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Pledging To Help, Billionaires Still Profit Big From The Coronavirus

Paul Morigi
Getty Images for Amazon
Amazon CEO Jeff Bezos announces the co-founding of The Climate Pledge at the National Press Club on September 19, 2019 in Washington, DC.

One in four working Americans have filed for unemployment benefits since the coronavirus pandemic began a couple months ago, according to the Department of Labor.

With the federal government directing close to $1 trillion to bail out America’s corporations, and looting now affecting companies’ bottom lines, much attention has been placed on the responses of the ultra-wealthy.  

In New York, Gov. Andrew Cuomo has appointed some of his billionaire campaign donors to a coronavirus task force, while Bill Gates has vowed to steer Giving Pledge donations from other American billionaires to coronavirus response. The investment firm Blacksone, which has been involved in immigrant detention and deforestation in the Amazon, among other controversies, has pledged $15 million (0.2% of its annual revenue) to coronavirus response.

Meanwhile, American billionaires made $434 billion over the course of the 2020 coronavirus pandemic, according to the latest reports from the advocacy group Americans for Tax Fairness and Washington D.C.-based Institute for Policy Studies.

“The best way to fight the coronavirus crisis is not with the tools that caused it,” said Anand Giridharadas, host of "Seat At The Table" from Vice News. It’s a philosophy paraphrased from the black feminist poet Audre Lorde that the “master's tools will never dismantle the master's house.”

Credit Matt Winkelmeyer / Getty Images for Wired 25
Getty Images for Wired 25
Anand Giridharadas speaks onstage at WIRED25 Summit: WIRED Celebrates 25th Anniversary With Tech Icons Of The Past & Future on October 15, 2018 in San Francisco, California.

“I don’t attribute the birth of this novel coronavirus to the billionaire class,” said Giridharadas. “But we’ve made a bunch of social choices in the last generation that have caused the pandemic to have the kind of outsized impact it has on us."

Giridharadas added, "The question then becomes who made those choices that pushed society to adopt those particular positions — not to have universal healthcare, to defund pandemic prevention? Who decided it was more important to let people be billionaires before we solve the problem of allowing most people to have the rudiments of a decent life and enough savings to survive a minor shock? And the answer is the billionaire class."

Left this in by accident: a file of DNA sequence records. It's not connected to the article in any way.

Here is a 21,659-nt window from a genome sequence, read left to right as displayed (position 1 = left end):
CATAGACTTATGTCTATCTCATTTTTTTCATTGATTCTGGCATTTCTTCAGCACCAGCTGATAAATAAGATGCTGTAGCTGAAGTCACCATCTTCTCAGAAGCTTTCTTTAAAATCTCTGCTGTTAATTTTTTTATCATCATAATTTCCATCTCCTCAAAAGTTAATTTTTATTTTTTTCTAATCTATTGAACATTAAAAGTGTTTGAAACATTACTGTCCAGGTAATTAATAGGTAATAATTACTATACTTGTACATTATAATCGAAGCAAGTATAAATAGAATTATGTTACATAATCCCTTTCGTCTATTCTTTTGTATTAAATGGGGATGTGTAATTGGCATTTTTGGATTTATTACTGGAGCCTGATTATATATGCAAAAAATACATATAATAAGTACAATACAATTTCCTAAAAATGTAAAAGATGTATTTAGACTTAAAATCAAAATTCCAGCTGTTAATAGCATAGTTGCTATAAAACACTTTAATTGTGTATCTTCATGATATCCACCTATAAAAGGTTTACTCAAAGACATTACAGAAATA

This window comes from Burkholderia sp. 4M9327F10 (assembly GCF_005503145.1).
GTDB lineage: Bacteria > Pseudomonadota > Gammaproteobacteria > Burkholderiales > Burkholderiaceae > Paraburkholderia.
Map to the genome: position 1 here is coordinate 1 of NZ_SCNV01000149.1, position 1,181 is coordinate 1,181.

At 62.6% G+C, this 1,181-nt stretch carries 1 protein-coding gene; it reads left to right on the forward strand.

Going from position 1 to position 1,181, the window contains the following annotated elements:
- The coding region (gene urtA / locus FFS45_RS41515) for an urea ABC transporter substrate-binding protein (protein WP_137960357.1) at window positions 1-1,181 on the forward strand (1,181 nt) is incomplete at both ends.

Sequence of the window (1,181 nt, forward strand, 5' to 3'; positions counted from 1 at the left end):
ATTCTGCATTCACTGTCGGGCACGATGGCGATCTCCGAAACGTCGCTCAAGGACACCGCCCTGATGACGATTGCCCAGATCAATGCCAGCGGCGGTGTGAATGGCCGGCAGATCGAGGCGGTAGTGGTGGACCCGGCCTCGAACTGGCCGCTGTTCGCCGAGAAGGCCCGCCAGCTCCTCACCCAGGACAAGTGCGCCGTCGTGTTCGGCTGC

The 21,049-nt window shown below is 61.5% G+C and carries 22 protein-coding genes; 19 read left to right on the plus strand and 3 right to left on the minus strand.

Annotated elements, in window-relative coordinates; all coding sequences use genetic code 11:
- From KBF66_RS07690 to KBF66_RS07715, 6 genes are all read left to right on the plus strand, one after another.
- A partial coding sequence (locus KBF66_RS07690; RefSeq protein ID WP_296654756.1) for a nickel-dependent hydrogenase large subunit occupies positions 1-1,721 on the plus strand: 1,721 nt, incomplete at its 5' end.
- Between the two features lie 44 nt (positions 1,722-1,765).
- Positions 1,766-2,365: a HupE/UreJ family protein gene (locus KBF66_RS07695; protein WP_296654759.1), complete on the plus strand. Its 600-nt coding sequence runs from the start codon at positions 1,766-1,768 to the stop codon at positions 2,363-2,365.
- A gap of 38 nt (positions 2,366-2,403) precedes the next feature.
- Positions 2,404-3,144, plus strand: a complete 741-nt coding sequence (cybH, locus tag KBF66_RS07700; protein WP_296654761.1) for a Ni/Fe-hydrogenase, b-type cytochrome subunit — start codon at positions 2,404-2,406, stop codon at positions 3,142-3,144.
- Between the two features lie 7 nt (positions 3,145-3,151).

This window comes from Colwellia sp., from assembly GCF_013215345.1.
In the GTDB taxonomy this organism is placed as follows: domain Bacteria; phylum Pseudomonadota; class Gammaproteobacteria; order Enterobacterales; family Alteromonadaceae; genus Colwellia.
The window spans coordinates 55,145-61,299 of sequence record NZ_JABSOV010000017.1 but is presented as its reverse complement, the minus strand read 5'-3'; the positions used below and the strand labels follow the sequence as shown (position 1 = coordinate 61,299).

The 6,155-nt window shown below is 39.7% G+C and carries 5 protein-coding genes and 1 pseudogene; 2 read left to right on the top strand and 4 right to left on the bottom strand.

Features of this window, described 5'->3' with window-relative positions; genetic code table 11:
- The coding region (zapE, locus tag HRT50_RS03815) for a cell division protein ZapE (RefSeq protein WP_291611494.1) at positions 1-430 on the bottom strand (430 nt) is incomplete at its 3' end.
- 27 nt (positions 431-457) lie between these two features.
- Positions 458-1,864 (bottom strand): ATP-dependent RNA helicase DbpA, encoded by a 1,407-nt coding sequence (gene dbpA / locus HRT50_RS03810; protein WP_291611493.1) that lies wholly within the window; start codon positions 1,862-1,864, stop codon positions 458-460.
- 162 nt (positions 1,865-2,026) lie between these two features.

In his New York Times bestseller Winners Take All: The Elite Charade of Changing the World Giridharadas argues that in getting involved with Democratic politics or donating to coronavirus relief efforts, billionaires are obscuring the pervasiveness of an ideology known as neoliberalism, which exists in both major political parties.

“It’s the notion that human flourishing will flow from helping business be business, be great, and grow. And the nice thing about a theory like that is you can try it. We’ve tried it, and it turns out not to be true," Giridharadas said. "Leaving businesses alone is a really good strategy to let businesses get bigger. It turns out that it’s not particularly good for human flourishing."

“Educating people actually helps human flourishing. Cutting education so you can cut corporate taxes, not so good for human flourishing," he continues. "Building roads: great for human flourishing. Having potholes in roads because you want to give companies a chance to hide their money in the Caribbean, not so great for human flourishing.”

Giridharadas cited Wisconsin as an ultimate test case in neoliberalism, with a fraught history of labor relations, and a more recent history of the state subsidizing the Amazon fulfillment plant in Kenosha and Foxconn’s plant in Racine.

He suggests that the tease of an American Dream is what has kept neoliberalism alive for many people. Responding to a quote from John Steinbeck, that “the poor see themselves not as an exploited proletariat but as temporarily embarrassed millionaires,” Giridharadas said, “You just had no chances of being a billionaire before this, and you certainly don’t have any chances of being one after. The only thing I’m going to do is make you feel slightly better about that reality.”